Push back on questioning David Daleiden’s explanation of his Planned Parenthood videos got me thinking — it sometimes happens — about the ethics of journalism. One of the strongest pushes came from those who say that Daleiden is only doing what journalists do. Which is sort of like saying that journalists don’t have to tell the truth to gain a story, and why would believers argue that way? Sounds antinomian.
In point of fact, journalists have ethical standards that require honesty. Here’s part of the Society of Professional Journalists’ Code of Ethics:
– Diligently seek subjects of news coverage to allow them to respond to criticism or allegations of wrongdoing.
– Avoid undercover or other surreptitious methods of gathering information unless traditional, open methods will not yield information vital to the public.
– Be vigilant and courageous about holding those with power accountable. Give voice to the voiceless.
– Support the open and civil exchange of views, even views they find repugnant. . . .
– Avoid conflicts of interest, real or perceived. Disclose unavoidable conflicts.
Daleiden was vigilant and courageous (though he might have been even more courageous if he had been truthful with his interviewees). But didn’t he fail on all the other measures? In which case, can anyone really say that this is par for the course with journalists?
Here are a few excerpts from NPR’s Ethics Handbook:
Journalists who conduct themselves honestly prove themselves worthy of trust. In the course of our work, we are genuine and candid. We attribute information we receive from others, making perfectly clear to our audience what information comes from which source. We avoid hyperbole and sensational conjecture. We may sometimes construct hypotheticals to help explain issues and events, but we reveal any fabrication, and do not otherwise mix fiction with our news reporting. We edit and present information honestly, without deception, and we identify ourselves as NPR journalists when we report. Only in the rarest of instances – such as when public safety is at issue, or when lives are at stake – might we disguise our identity or intent when reporting. Before we take such a step, we engage in rigorous deliberation and consider all alternatives. Then, when we tell the story, we fully disclose what we did and why. . . .
Our experiences and perspectives are valuable assets to our journalism. We enjoy the right to robust personal lives, yet we accept some unique professional obligations and limitations. Because our words and actions can damage the public’s opinion of NPR, we comport ourselves in ways that honor our professional impartiality. We have opinions, like all people. But the public deserves factual reporting and informed analysis without our opinions influencing what they hear or see. So we strive to report and produce stories that transcend our biases and treat all views fairly. We aggressively challenge our own perspectives and pursue a diverse range of others, aiming always to present the truth as completely as we can tell it.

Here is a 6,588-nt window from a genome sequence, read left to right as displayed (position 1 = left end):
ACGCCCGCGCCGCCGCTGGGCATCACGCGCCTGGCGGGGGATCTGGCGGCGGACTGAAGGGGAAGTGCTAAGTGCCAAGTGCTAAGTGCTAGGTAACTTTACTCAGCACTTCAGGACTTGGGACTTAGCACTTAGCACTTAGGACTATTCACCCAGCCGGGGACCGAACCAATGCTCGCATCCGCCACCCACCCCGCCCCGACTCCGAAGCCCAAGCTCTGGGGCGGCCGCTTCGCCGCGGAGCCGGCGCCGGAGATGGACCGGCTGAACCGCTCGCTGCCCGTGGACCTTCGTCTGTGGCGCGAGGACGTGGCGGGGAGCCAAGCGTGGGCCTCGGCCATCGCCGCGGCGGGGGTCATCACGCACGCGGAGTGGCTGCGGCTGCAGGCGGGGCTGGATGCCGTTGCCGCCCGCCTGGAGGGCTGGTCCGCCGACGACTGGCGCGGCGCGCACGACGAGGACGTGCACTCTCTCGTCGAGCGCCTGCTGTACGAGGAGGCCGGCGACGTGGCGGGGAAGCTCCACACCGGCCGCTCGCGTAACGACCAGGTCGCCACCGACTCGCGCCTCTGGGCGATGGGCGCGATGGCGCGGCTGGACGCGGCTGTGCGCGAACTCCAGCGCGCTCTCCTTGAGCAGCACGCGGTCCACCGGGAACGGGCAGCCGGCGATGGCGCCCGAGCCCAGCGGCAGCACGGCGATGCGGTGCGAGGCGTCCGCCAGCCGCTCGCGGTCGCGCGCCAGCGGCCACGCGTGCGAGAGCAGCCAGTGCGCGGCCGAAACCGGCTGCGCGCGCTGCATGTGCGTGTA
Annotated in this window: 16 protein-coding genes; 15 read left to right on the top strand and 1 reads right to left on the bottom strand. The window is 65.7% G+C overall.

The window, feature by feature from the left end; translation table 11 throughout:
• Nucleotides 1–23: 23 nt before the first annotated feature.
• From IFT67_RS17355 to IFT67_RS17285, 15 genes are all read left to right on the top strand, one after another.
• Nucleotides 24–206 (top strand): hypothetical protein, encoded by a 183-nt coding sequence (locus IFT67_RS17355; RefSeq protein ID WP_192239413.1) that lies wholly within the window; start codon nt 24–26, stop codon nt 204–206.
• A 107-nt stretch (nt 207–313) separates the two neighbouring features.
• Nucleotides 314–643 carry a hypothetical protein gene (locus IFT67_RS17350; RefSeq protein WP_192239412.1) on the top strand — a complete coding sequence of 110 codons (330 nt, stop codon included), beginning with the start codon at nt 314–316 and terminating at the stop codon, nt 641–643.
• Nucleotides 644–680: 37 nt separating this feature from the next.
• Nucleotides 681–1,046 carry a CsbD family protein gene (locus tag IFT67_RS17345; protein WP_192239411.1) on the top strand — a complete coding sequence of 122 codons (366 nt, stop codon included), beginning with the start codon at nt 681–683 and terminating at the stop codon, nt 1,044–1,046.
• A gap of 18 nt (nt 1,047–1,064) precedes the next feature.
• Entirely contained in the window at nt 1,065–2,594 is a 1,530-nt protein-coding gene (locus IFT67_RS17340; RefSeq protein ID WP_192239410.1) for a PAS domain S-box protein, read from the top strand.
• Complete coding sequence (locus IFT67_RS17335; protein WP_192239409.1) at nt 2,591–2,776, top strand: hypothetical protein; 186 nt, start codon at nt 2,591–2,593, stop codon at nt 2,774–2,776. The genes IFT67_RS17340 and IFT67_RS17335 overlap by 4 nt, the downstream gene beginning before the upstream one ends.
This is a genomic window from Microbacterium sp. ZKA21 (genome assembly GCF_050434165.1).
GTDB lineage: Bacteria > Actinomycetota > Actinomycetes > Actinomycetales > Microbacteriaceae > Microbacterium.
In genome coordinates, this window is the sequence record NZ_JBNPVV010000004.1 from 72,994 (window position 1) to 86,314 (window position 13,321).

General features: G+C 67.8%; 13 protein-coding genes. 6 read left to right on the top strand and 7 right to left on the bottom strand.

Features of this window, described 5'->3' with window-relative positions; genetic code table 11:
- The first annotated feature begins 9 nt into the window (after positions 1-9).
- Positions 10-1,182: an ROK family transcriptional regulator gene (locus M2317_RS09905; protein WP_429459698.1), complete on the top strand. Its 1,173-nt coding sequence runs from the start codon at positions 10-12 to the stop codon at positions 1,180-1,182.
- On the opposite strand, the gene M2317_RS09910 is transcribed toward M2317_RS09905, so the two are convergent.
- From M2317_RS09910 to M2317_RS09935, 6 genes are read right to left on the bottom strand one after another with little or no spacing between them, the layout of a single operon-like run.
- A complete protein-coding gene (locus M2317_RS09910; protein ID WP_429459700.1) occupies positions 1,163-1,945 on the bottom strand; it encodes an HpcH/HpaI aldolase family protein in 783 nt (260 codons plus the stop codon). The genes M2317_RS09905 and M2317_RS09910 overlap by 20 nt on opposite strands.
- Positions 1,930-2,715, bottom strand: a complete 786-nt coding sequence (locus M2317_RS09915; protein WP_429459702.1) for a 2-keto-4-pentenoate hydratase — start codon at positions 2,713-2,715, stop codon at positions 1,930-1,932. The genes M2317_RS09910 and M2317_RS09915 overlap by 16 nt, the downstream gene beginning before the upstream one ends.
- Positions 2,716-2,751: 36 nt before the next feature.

To inspire confidence in our journalism, it is critical that we give the public the tools to evaluate our work. We reveal as much as we practically can about how we discover and verify the facts we present. We strive to make our decision-making process clear to the public, especially when we find ourselves wrestling with tough choices. We disclose any relationships, whether with partners or funders, that might appear to influence our coverage.
Christians and conservatives should be careful about snickering too much here. If we want our side not to be snickered at, . . .
And on each of NPR’s criteria you could said that Daleiden was an epic fail.
But here’s the worst part of the journalistic-ethics defense of Daleiden. If a journalist went to a Roman Catholic archbishop and presented himself as a member of the church and in need of sacramental grace as part of a way of doing an expose of clerical sexual misconduct, what would the social conservatives say? Is that the way journalists behave? How loud would the outcry be over such dishonesty?
Or how about a reporter who while doing an interview with Mitt Romney to gain better access to insider information, what if that reporter presented himself as a fellow Mormon (when he wasn’t) and a regular donor to the GOP (which he didn’t)? Would anyone possibly take that “reporter” seriously as a journalist? Would Romney or his staff?
None of this means that Daleiden doesn’t deserve some credit for exposing a truly despicable aspect of American society. But if he is going to claim either the mantle of journalistic ethics or Christian morality, can’t we/I question that?